What should we try after 3 attempts at ICSI?
Dear Prof. Robert,

I just finalized my third ICSI attempt and it didn’t turn out well. My egg reserve is very low (0.15) and I am 39 years old. The clinic chose low dosage stimulation in the first two attempts. In the third attempt the doctor even tried it with a lower dosage and used Fertomid and two Gonal F injections (Single egg approach not to harm egg quality like you explained in one of your videos).

I produce around 3-4 eggs and the fertilized day-6-embryos (blastocyst always delayed) are genetically abnormal (PGS conducted all three times).

Before these 3 attempts I had a miscarriage from a natural conception.

What would you kindly recommend us as the way forward? We are very sad and hopeless at the moment. Or is there any hope that I can still produce good eggs?

Thank you so much and kind regards from South Africa,



Dear Nora,

I am sorry to be so downbeat but I am sorry to say that I think your poor egg reserve is likely to be the basic issue. What you don’t tell me is why you need ICSI?  Does your husband have a serious impairment of fertility – if not, it certainly is not justified to undertake this.  Also there is no evidence that PGS is any advantage in this situation – indeed it may even reduce the chance of pregnancy because the embryo biopsy can only assess the genetics or chromosome status of the cells removed – not those which remain – and by no means necessarily represents the rest of the embryonic cells.  Indeed, it can even lead to discarding an embryo which may be capable of normal implantation.  I know what I am saying because it was our work at the Genesis Research Trust which first developed PGS and with which we treated the first patients 20 years ago. The work which has resulted in normal babies being born where there was a probability of a serious abnormality was entirely funded by donations from patients like yourself.  PGS is really only likely to be useful where there are specific abnormalities of the karyotype – which will be unlikely to relevant relevant in your case and with your history.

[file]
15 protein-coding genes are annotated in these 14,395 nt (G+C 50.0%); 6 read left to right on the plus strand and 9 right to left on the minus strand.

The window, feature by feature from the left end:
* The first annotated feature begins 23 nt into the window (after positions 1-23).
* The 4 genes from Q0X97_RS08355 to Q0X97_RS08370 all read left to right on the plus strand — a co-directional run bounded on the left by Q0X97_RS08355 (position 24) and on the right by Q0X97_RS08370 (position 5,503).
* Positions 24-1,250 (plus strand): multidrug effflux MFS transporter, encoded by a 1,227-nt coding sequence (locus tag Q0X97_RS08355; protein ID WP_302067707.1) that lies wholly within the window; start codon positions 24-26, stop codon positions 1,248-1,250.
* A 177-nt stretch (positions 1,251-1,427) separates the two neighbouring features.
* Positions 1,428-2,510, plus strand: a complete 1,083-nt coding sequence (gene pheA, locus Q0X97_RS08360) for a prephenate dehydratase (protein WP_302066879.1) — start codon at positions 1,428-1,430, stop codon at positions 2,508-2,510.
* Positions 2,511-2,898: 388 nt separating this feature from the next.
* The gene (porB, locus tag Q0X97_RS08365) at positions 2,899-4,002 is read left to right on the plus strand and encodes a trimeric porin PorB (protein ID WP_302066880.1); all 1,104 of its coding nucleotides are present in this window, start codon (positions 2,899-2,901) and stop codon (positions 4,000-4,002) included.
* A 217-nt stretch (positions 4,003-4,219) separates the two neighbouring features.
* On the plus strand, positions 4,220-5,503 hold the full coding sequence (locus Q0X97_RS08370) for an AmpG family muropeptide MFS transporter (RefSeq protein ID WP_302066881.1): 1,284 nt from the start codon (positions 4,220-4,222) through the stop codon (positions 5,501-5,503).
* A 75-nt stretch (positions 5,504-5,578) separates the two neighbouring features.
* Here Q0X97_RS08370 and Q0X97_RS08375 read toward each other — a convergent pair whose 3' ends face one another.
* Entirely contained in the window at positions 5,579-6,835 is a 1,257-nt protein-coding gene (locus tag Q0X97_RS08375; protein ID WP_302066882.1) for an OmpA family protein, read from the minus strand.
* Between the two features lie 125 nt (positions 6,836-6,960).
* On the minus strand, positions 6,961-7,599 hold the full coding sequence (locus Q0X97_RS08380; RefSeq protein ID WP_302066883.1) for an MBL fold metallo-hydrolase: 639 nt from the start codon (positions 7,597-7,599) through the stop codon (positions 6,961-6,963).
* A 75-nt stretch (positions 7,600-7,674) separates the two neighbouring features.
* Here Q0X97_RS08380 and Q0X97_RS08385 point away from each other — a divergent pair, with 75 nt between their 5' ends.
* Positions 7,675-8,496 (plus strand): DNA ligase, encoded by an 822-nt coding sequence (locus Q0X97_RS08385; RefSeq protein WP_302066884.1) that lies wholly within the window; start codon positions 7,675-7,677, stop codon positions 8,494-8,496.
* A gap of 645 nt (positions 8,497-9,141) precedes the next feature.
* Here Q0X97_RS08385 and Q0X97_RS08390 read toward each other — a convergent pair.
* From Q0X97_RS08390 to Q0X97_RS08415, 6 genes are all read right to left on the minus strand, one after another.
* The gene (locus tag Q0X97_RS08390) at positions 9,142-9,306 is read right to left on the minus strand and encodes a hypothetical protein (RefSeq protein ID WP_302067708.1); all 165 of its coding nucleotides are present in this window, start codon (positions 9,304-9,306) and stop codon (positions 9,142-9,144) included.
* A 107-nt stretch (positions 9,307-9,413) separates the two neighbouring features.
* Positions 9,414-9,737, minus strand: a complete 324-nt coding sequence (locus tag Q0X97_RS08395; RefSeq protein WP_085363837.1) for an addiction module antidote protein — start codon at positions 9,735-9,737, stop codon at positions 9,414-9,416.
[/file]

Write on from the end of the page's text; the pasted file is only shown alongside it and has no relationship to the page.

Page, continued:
Yes – the blastocyst development is commonly delayed in people who have problems with their eggs, usually due to the ageing process. Trouble is you don’t give me enough information so it is difficult to say with any certainty what is most likely to be wrong.   But my key question is your partner’s fertility – because if you do not need ICSI, people like you are much more likely to conceive without IVF, in my view.

People like yourself are much more likely to produce good eggs naturally and without stimulation and undergoing any form of IVF reduces your chances of conception just before, during an IVF cycle, and probably for a month or two afterwards.

I am truly sorry I cannot give better advice,

Best wishes

Robert Winston

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